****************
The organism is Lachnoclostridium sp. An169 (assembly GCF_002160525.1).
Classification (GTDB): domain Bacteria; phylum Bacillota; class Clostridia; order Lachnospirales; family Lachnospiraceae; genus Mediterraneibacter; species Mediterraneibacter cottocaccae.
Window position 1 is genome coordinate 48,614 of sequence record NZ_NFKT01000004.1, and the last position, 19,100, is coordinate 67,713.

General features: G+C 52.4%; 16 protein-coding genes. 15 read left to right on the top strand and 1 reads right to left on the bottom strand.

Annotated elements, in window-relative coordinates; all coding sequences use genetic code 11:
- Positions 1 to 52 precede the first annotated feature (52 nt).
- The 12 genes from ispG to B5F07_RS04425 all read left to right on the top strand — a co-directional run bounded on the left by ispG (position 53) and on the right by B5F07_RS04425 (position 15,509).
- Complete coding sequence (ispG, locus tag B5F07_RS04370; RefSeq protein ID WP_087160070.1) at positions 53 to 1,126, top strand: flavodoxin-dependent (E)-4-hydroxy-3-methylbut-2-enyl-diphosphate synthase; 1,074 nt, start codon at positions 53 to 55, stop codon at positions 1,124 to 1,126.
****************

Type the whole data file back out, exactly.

The organism is Lachnoclostridium sp. An169 (assembly GCF_002160525.1).
Classification (GTDB): domain Bacteria; phylum Bacillota; class Clostridia; order Lachnospirales; family Lachnospiraceae; genus Mediterraneibacter; species Mediterraneibacter cottocaccae.
Window position 1 is genome coordinate 48,614 of sequence record NZ_NFKT01000004.1, and the last position, 19,100, is coordinate 67,713.

General features: G+C 52.4%; 16 protein-coding genes. 15 read left to right on the top strand and 1 reads right to left on the bottom strand.

Annotated elements, in window-relative coordinates; all coding sequences use genetic code 11:
- Positions 1 to 52 precede the first annotated feature (52 nt).
- The 12 genes from ispG to B5F07_RS04425 all read left to right on the top strand — a co-directional run bounded on the left by ispG (position 53) and on the right by B5F07_RS04425 (position 15,509).
- Complete coding sequence (ispG, locus tag B5F07_RS04370; RefSeq protein ID WP_087160070.1) at positions 53 to 1,126, top strand: flavodoxin-dependent (E)-4-hydroxy-3-methylbut-2-enyl-diphosphate synthase; 1,074 nt, start codon at positions 53 to 55, stop codon at positions 1,124 to 1,126.